Go Kart can secure a third career victory by taking the Irishinjuredjockeys.com Race on tonight’s eight-race programme at Dundalk.
Patrick Prendergast’s filly was a sharp sort last year, winning at Down Royal in September and at this track in December.
Both of those wins came at the minimum trip and today’s race is over six furlongs, but she has run well over this distance and it shouldn’t be a major concern in what looks a modest contest. On her latest outing she had a couple of these rivals behind and, given the comfort with which she won that race, can be expected to confirm that form.
Flowerhill Nova finished sixth on that occasion and has more than four lengths to make up with the selection, but that effort was not without promise and the fitting of a hood may help her close the gap somewhat.
Even on slightly better terms, it’s hard to imagine she will reverse the form, but she can improve enough to fill the runner-up spot.
Belong can take the opening race, a one-mile-four maiden, for trainer-daughter combination Aidan and Ana O’Brien.
The Fastnet Rock filly showed some promise on debut, when fifth behind subsequent Group 3 winner Zannda at Leopardstown back in April, but wasn’t seen again until finishing runner-up to Rock On Rosie at this track, just a couple of weeks ago.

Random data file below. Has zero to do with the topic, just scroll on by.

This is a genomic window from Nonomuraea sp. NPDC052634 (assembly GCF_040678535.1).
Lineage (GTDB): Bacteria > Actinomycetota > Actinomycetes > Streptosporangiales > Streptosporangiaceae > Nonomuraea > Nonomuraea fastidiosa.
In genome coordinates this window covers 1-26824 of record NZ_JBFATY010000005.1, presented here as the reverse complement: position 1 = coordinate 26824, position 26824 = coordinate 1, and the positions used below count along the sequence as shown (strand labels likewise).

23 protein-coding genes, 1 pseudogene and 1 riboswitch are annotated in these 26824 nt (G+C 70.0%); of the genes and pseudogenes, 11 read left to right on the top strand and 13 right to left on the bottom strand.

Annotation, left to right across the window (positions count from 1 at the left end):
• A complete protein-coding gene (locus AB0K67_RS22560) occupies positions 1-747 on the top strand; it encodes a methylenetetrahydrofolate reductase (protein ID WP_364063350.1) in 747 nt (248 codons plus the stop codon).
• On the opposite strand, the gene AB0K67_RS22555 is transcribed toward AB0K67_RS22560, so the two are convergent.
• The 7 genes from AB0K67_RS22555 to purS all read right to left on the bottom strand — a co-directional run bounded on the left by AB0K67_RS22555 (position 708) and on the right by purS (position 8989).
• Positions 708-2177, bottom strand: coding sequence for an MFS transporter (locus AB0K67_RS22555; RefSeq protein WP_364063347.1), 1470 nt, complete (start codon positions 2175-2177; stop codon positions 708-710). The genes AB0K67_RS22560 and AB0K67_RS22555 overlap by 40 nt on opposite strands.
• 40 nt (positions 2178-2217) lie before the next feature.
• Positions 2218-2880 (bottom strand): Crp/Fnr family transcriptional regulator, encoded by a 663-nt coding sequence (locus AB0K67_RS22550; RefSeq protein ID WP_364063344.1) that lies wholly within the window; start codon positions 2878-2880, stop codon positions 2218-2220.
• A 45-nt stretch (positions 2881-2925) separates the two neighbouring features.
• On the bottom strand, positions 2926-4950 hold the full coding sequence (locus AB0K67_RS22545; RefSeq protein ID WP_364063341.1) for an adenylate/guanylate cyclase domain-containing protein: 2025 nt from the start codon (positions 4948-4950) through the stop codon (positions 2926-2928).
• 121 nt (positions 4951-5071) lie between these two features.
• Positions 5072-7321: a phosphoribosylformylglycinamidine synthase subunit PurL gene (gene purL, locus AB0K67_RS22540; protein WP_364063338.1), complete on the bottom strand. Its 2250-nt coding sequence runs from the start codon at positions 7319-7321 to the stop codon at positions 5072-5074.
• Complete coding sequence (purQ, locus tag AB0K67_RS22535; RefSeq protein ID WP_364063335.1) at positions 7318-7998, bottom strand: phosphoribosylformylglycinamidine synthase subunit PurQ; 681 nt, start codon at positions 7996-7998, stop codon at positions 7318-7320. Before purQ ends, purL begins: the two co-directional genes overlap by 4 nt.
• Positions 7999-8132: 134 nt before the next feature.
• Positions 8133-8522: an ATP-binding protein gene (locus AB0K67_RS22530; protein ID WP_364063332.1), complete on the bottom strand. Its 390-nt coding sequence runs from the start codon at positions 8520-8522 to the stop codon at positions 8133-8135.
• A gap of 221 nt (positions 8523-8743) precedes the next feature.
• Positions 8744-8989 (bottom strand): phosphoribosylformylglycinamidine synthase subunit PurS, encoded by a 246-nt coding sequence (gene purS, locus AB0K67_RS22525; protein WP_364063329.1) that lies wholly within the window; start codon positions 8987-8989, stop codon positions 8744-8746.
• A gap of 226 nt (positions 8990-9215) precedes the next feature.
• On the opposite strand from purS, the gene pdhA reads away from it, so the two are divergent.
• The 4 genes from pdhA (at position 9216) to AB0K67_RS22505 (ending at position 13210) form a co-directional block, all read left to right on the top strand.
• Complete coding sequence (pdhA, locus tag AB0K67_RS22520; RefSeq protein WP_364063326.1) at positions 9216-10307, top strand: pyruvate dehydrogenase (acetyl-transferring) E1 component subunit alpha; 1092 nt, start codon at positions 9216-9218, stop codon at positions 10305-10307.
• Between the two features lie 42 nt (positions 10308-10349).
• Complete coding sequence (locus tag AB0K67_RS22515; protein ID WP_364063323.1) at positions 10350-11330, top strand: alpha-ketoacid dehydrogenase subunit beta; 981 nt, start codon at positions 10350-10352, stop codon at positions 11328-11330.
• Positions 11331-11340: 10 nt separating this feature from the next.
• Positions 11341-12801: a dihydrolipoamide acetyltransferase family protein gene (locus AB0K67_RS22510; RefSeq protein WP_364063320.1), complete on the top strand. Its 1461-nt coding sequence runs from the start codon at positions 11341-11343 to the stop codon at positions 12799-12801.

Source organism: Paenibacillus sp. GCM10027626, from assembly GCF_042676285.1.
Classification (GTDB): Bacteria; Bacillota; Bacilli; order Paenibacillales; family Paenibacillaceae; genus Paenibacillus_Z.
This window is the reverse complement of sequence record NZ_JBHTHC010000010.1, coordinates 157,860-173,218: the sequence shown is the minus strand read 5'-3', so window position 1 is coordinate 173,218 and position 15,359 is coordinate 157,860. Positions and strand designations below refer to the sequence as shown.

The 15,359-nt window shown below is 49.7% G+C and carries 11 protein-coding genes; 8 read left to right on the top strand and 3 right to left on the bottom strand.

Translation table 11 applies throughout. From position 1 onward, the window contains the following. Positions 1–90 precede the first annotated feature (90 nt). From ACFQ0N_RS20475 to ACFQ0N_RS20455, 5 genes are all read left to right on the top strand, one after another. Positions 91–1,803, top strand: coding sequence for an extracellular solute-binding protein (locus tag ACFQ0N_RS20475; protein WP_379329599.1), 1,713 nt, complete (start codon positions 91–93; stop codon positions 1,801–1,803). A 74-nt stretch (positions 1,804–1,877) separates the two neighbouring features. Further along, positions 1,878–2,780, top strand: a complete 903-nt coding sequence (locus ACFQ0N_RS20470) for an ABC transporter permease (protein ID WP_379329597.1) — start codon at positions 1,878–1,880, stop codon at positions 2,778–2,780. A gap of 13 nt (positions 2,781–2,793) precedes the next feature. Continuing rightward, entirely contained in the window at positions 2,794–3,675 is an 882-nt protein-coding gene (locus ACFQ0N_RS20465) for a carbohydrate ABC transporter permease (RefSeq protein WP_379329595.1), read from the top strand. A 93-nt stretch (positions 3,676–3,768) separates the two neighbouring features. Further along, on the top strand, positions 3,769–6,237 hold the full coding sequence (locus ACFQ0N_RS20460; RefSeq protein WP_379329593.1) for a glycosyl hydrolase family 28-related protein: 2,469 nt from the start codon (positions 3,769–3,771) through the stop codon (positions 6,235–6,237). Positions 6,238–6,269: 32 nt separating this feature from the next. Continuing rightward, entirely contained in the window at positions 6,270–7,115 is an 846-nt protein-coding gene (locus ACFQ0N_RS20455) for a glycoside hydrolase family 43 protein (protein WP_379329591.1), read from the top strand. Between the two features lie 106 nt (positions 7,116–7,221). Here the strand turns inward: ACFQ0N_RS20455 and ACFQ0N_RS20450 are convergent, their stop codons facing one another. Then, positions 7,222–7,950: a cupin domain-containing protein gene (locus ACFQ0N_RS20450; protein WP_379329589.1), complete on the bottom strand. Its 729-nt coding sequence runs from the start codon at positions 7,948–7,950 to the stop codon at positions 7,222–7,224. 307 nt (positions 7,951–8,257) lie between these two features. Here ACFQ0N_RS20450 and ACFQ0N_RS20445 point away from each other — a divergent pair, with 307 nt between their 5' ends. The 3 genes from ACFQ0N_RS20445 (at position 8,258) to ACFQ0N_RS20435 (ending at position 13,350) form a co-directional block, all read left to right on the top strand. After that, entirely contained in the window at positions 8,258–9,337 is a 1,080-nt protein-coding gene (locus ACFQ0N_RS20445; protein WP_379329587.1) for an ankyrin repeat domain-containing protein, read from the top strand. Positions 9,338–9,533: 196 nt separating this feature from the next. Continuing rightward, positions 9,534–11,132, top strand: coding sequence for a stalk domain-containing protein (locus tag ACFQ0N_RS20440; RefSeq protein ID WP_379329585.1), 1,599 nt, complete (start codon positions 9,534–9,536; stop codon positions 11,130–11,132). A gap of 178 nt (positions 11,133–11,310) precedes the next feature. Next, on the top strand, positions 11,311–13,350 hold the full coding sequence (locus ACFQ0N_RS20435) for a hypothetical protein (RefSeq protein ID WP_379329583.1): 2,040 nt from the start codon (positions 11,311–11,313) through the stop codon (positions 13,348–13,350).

Entitled to be better for that run and likely to improve for the step up from ten and a half furlongs, she can get off the mark at the expense of promising hurdler Investmentsucces. The latter won a bumper and finished runner-up in two maiden hurdles, as well as a fine fourth behind Open Eagle last time. He’s interesting on his first start on the level.
Deeds Not Words showed enough on his most recent start to suggest a first success in Ireland might not be far away, and he can secure that success in the dundalkstadium.com handicap. Noted staying on well under hands and heels, he finished fifth, beaten just two lengths, behind Ishebayorgrey.
While up against some better opposition here, a strong pace can allow the Johnny Levins-trained runner bide his time before being produced with a late run. The five-year-old, who once raced off a mark of 97 in Britain, can take this as the expense of Mcguigan.
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